• holding hands is sought after by young lovers. When I hold hands with Monica it is a wonderfully brightening, loving, and consoling (not to mention exciting) experience.
  • we instinctively stroke the faces and bodies of those who are in pain.
  • we humans tend to want to cuddle… bringing the sensory apparatus of one being in close proximity with that of another.
  • we can share this intimacy, or this yearning to communicate, with other sentient human beings; not only human, but other species who co-exist with us on this earth.

I believe there is a good deal to wonder at, in the awareness of the density of sensory apparatus that is part of our corporeal selves. Clearly, many of the apparati exist to make us aware of danger and protect us against a potentially hostile external world. But many more seem to exist to pass messages among us that are even more communicative (think broadband, for you techies) than our uttered language.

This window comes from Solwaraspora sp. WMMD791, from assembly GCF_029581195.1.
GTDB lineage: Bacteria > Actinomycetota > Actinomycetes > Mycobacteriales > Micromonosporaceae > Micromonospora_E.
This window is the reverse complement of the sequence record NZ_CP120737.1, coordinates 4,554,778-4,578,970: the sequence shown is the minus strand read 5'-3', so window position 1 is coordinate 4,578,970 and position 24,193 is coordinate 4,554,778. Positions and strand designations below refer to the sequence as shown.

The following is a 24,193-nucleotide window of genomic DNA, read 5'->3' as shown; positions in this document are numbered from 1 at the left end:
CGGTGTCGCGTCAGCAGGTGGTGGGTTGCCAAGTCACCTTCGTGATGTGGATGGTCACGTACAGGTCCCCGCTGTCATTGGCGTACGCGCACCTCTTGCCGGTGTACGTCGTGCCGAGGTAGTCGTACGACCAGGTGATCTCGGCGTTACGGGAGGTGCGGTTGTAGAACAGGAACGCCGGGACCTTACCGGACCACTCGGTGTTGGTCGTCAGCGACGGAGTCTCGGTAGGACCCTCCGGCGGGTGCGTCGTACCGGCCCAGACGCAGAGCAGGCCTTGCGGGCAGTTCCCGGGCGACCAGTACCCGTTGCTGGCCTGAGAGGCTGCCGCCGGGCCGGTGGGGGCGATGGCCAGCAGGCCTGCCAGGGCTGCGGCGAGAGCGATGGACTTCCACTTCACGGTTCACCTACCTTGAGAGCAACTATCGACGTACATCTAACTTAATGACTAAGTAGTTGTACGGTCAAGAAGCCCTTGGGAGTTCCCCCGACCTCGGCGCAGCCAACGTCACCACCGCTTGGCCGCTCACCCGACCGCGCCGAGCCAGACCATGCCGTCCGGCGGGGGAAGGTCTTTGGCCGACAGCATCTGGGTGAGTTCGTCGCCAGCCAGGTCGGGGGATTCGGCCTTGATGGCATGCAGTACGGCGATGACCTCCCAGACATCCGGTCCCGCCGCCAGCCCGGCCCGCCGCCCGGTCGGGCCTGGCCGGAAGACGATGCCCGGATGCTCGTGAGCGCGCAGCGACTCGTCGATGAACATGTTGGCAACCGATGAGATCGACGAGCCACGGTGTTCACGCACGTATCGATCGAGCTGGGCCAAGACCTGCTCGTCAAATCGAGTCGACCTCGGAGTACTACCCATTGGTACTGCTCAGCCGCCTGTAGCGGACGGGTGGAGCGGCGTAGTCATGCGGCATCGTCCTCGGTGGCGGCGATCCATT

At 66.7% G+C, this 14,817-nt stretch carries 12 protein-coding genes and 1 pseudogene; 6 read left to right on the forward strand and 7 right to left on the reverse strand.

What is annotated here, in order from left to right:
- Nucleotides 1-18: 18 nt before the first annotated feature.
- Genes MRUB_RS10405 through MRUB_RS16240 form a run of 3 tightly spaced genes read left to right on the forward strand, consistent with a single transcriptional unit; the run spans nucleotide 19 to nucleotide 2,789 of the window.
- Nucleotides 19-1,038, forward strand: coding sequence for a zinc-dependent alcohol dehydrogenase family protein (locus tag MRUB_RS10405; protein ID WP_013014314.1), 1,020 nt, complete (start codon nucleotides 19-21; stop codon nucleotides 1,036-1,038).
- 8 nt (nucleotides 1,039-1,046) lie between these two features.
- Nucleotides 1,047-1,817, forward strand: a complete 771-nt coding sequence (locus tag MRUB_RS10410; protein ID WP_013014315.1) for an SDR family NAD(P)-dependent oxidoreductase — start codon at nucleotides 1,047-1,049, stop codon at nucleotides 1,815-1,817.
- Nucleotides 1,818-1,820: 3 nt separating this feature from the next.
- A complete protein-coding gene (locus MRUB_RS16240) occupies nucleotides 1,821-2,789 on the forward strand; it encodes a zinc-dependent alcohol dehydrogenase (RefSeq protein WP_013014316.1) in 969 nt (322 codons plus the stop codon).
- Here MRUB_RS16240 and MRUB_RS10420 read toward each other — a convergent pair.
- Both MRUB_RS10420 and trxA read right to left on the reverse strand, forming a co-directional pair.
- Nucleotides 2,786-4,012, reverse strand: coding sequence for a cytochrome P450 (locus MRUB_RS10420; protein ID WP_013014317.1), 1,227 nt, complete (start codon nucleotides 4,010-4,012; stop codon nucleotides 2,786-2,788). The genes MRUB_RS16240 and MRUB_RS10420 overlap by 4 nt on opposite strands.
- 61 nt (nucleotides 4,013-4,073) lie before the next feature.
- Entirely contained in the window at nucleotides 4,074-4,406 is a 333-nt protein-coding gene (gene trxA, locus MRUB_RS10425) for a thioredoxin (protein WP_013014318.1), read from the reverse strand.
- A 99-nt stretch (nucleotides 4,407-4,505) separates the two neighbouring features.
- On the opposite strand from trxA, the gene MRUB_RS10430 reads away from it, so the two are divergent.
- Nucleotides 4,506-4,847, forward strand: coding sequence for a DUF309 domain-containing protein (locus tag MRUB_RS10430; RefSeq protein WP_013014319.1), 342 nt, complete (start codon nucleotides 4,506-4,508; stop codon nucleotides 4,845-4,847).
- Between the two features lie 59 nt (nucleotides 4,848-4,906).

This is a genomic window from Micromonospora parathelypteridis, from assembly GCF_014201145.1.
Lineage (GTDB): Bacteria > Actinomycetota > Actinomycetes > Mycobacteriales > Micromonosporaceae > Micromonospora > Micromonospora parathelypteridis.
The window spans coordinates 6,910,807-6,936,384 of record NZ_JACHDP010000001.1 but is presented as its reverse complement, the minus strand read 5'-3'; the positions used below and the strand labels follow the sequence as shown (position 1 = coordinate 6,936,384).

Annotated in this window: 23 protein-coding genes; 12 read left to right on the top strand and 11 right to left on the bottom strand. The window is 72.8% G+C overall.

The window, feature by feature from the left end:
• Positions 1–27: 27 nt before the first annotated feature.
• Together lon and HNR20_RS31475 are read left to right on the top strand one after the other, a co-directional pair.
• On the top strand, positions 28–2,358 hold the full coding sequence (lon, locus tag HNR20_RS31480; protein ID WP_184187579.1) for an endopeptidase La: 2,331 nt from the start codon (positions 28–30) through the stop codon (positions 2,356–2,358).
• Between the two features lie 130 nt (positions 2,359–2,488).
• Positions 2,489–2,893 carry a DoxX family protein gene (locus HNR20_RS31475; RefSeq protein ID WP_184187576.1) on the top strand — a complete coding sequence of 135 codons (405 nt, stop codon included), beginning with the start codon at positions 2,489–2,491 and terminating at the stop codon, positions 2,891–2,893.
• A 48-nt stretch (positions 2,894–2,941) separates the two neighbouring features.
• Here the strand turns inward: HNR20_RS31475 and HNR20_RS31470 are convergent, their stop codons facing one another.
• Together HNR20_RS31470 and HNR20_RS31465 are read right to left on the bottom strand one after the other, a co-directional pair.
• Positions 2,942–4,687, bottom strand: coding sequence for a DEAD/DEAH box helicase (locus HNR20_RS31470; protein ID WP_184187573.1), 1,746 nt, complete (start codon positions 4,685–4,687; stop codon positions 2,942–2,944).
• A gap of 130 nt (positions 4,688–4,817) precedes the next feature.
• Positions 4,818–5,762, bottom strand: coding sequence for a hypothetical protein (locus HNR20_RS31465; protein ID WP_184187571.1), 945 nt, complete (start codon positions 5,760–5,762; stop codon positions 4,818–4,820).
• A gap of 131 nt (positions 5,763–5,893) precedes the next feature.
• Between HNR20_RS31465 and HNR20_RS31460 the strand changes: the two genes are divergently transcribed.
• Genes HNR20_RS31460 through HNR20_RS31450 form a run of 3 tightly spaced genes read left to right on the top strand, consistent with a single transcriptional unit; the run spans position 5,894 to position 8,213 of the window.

With these thoughts, then, it seems appropriate to wish that during the forthcomingh holiday season, you be touched by and touch with great awareness, the people who surround you, nurture you, and live their lives with you. May you, too, be warmed by the Spirit who fills these festive days with meaning.




[1] Verification needed… I can’t tell if its a “medical urban myth” or has any basis in reality. I’ve not (yet) lost my hair, but my eyes (and especially my nose) seems to drip constantly and voluminously. I asked someone what causes this to happen, especially by my annoyingly constantly-dripping nose. They answered that—despite the fact I’d not lost the hair on my head or chin—I’d lost the hairs in my nose. Among their jobs was to keep my nose from running.  I find this—for some quirky reason—immensely amusing. But I’m also skeptical. Any feedback would be welcome at grycz@well.com . Merry Christmas!